Overwhelmed by Brigid Schulte, my first book-editing project after leaving the Post in 2009 (and four years in the making), officially published today and shot right to the top of Amazon (#9 at 3 pm) off a morning appearance on NPR. Still, I’ve seen LOTS of books get NPR time, and almost none of them ever get that big a boost on Amazon rating (top 1000 is more common.) Old Souls only ever got to #12 — after a mention in the New York Times week in review — and that book sold 115,000 copies and is still at it. But this is the very first day of publication for Overwhelmed, whereas Old Souls only got that spurt months later — which means: Overwhelmed has a very good shot at making the NYT bestseller list, as first week sales include all the pre-sold books as well. Go Brigid.

Overwhelmed — Years In the Making

Overwhelmed, the sure-to-be-impactful book by Brigid Schulte that was my first post-Post editing project, publishes on March 11, going on five years after our first lunch meeting to discuss what a book exploring why our lives have become so frantic would look like. I’m proud of Brigid and proud of the book. She’s done something substantial and even groundbreaking. There have been a lot of books blathering about our over-subscribed lifestyles, but Brigid’s is the first that marshals all the research and penetrates the mysteries persuasively. Look for it on the bestseller list.

Haliburton’s Guilt Doesn’t Absolve BP

Another Deepwater Horizon aftershock today with Haliburton, the contractor in charge of the cement job that was supposed to keep the Macondo well from blowing out, admitting that it destroyed evidence. As usual with this disaster, it’s very complicated, but the Haliburton admission does NOT mean that BP can now put the blame on its contractor, though that’s what the oil company is hoping to do.

This is from the Times:

“The Justice Department said Halliburton had recommended to BP, the British oil company, before the drilling that the well include 21 metal centralizing collars to stabilize the cementing. BP chose to use six instead. During an internal probe after the accident, Halliburton ordered workers to destroy computer simulations that showed little difference between using six and 21 collars, the government said, after which the company continued to say that BP was neglectful to not follow its advice.”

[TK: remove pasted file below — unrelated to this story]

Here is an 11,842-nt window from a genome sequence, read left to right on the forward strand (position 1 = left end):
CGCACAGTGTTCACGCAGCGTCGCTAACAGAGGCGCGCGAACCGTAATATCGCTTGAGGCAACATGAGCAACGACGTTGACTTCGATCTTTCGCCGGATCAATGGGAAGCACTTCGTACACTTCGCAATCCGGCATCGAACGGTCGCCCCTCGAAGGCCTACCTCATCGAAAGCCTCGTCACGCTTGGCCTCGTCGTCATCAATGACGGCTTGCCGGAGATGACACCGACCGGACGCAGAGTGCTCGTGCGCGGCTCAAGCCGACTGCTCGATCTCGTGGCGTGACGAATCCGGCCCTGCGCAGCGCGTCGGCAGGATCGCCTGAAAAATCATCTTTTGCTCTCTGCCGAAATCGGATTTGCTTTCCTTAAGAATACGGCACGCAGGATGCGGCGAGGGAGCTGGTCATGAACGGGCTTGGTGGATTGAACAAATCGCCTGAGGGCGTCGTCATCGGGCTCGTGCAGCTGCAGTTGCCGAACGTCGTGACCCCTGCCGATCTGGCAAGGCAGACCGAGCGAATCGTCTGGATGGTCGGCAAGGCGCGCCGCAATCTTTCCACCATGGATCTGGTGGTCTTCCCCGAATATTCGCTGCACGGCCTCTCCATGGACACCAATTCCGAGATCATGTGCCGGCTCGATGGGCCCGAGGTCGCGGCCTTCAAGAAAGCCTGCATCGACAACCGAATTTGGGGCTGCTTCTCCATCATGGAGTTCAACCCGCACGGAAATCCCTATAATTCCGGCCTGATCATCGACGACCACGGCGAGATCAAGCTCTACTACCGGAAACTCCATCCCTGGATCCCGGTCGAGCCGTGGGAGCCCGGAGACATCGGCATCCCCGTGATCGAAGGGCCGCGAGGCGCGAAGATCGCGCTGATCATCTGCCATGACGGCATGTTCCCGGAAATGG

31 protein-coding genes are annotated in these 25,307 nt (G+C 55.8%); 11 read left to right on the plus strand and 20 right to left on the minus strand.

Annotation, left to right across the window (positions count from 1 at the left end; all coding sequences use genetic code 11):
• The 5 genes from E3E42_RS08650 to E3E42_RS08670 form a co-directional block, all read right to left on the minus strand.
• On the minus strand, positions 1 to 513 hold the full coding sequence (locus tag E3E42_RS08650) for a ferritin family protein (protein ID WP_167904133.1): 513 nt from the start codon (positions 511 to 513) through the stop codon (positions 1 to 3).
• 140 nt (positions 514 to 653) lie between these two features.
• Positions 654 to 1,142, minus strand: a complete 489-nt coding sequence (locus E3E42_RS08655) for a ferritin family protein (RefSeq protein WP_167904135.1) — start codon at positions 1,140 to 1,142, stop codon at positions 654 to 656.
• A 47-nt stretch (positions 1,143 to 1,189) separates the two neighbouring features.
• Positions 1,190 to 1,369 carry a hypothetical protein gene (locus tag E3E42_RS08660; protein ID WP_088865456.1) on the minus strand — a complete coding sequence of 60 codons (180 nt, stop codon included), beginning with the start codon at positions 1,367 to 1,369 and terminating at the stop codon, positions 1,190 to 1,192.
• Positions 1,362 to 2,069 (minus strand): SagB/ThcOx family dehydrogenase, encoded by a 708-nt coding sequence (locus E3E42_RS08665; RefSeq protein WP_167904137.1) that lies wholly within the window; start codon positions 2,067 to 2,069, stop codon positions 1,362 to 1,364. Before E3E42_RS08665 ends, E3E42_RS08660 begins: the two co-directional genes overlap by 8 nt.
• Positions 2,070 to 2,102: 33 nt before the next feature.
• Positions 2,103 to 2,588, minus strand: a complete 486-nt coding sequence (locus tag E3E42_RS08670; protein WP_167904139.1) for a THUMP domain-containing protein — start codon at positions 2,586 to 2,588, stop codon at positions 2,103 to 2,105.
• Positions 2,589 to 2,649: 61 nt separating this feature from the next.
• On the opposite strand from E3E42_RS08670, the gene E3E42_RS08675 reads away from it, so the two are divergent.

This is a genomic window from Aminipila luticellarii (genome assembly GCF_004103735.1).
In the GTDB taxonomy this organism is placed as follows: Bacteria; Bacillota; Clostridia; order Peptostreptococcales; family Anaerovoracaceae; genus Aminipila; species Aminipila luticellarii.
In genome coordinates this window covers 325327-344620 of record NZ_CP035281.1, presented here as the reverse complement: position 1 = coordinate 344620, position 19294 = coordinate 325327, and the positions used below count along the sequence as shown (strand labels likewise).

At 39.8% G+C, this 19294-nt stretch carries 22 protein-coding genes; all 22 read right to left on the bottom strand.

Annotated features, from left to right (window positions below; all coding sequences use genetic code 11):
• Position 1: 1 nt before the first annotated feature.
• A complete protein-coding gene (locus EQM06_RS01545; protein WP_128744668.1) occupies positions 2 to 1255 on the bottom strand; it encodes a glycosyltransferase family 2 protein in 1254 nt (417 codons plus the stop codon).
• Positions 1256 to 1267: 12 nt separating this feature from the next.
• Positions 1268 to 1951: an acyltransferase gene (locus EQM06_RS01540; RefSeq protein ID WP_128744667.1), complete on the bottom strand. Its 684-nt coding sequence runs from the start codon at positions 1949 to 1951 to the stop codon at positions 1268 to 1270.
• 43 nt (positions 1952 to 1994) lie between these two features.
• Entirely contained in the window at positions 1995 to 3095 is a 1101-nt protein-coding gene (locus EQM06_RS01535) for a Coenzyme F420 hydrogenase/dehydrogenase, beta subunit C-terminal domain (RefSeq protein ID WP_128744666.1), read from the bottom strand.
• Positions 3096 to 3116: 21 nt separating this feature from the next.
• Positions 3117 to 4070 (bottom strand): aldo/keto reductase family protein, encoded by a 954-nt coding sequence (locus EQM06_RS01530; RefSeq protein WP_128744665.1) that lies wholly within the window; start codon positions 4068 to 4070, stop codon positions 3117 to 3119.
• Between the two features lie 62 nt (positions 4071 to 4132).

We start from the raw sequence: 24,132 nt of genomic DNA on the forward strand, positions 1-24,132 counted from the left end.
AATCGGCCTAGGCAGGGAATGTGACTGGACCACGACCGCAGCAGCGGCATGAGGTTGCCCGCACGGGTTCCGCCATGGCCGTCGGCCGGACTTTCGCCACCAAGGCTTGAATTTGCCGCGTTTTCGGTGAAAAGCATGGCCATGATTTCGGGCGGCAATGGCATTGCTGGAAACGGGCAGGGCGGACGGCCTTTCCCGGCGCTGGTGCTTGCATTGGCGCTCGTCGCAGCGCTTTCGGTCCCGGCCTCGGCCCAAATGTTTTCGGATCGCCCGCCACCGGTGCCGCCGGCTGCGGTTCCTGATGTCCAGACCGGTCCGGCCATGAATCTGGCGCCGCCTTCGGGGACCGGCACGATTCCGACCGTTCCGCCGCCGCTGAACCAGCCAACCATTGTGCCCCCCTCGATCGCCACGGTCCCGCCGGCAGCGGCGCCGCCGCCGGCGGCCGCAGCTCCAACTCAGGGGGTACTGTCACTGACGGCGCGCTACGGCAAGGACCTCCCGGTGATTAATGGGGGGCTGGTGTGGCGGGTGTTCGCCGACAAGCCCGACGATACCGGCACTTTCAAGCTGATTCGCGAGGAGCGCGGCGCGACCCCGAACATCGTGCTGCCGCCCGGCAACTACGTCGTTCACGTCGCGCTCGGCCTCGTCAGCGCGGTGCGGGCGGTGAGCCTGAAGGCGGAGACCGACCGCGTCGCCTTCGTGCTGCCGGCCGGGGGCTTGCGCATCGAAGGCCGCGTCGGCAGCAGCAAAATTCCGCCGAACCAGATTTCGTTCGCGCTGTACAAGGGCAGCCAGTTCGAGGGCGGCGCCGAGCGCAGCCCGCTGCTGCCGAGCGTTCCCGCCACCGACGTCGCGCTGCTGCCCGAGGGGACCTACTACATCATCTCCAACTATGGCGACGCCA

I’ll attempt to decode.

An oil well is two things: a hole in the ground from the surface to the oil deposit, and a pipe within that hole that acts as a tube through which the oil can flow back up to the surface. You dig a hole, then put a pipe in it, basically. Through the pipe, the oil can be drawn out in a safe, even flow. But if the highly pressurized oil breaks through the walls of the hole itself, it will blast to the surface in an uncontrolled explosion — a blowout. In order to assure this won’t happen, after the pipe is put down the hole, they pump in cement to seal the space between the exterior of the pipe and the well wall.

Centralizers are put in the well to hold the pipe in the middle of the hole. The reason is that if the pipe rubs up against the edge of the hole’s wall, the cement, pumped up from the bottom of the well, won’t be able to flow cleanly around all sides of the pipe, which is what needs to happen to form a good seal.

The Halliburton engineer assigned to the project did tell BP they needed to use 21 centralizers to assure good cement flow in Macondo. BP ignored that, and used only six. This is the  reason some people think the Halliburton simulations indicating that 21 centralizers would have been no better than six — which Halliburton then destroyed — exonerate BP. If the advice BP ignored wasn’t good advice, then they were right to ignore it.

But that’s only a small part of the story. The Halliburton engineer originally told BP that the cement job they planned would fail. He recommended using an entirely different kind of pipe — more expensive and time consuming — to be safe. BP ordered him to go back and make the cheaper kind of pipe work.

That’s when he said, essentially, ok, if you insist, this is what you need to do:

Use 21 centralizers instead of 6.

AND to make sure that worked, perform a special test to determine if the cement flowed evenly around the pipe and didn’t leave any air bubbles or holes.

BP had the testing crew and equipment on board the Deepwater Horizon, but sent them home the  morning of the blowout, without performing the test, to save a few thousand dollars.


So to sum up:

BP refused to accept Halliburton’s assessment that the cement job would fail unless they used a more expensive kind of pipe, and ordered the engineer to “make it work” with the cheap pipe.

Then BP ignored both parts of the plan to “make it work.” Even if the 21 centralizers wouldn’t have made a difference, the post-job test would have warned them that the cement had failed, and they could have found a way to fix it.

So though Halliburton acted criminally in destroying evidence, BP is still guilty, guilty, guilty.